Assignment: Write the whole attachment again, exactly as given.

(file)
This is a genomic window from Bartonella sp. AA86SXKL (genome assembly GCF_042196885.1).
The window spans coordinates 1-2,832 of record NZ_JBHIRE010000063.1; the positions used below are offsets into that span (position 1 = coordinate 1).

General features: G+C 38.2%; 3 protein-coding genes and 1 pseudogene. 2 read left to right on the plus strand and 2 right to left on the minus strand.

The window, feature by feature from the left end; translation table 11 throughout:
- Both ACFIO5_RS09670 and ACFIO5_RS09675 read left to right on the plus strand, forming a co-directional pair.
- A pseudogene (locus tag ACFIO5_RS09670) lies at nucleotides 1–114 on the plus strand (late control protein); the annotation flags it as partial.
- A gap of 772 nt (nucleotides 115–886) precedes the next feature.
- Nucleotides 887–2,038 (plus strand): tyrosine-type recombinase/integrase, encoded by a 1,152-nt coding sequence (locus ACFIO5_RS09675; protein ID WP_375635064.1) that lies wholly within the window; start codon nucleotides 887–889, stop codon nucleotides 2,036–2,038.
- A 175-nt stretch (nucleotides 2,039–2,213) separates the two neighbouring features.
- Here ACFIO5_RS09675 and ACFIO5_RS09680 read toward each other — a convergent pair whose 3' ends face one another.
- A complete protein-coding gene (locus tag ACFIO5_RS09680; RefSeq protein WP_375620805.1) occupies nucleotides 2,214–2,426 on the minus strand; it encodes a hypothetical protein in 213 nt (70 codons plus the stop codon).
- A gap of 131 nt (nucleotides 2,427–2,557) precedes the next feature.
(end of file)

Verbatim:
This is a genomic window from Bartonella sp. AA86SXKL (genome assembly GCF_042196885.1).
The window spans coordinates 1-2,832 of record NZ_JBHIRE010000063.1; the positions used below are offsets into that span (position 1 = coordinate 1).

General features: G+C 38.2%; 3 protein-coding genes and 1 pseudogene. 2 read left to right on the plus strand and 2 right to left on the minus strand.

The window, feature by feature from the left end; translation table 11 throughout:
- Both ACFIO5_RS09670 and ACFIO5_RS09675 read left to right on the plus strand, forming a co-directional pair.
- A pseudogene (locus tag ACFIO5_RS09670) lies at nucleotides 1–114 on the plus strand (late control protein); the annotation flags it as partial.
- A gap of 772 nt (nucleotides 115–886) precedes the next feature.
- Nucleotides 887–2,038 (plus strand): tyrosine-type recombinase/integrase, encoded by a 1,152-nt coding sequence (locus ACFIO5_RS09675; protein ID WP_375635064.1) that lies wholly within the window; start codon nucleotides 887–889, stop codon nucleotides 2,036–2,038.
- A 175-nt stretch (nucleotides 2,039–2,213) separates the two neighbouring features.
- Here ACFIO5_RS09675 and ACFIO5_RS09680 read toward each other — a convergent pair whose 3' ends face one another.
- A complete protein-coding gene (locus tag ACFIO5_RS09680; RefSeq protein WP_375620805.1) occupies nucleotides 2,214–2,426 on the minus strand; it encodes a hypothetical protein in 213 nt (70 codons plus the stop codon).
- A gap of 131 nt (nucleotides 2,427–2,557) precedes the next feature.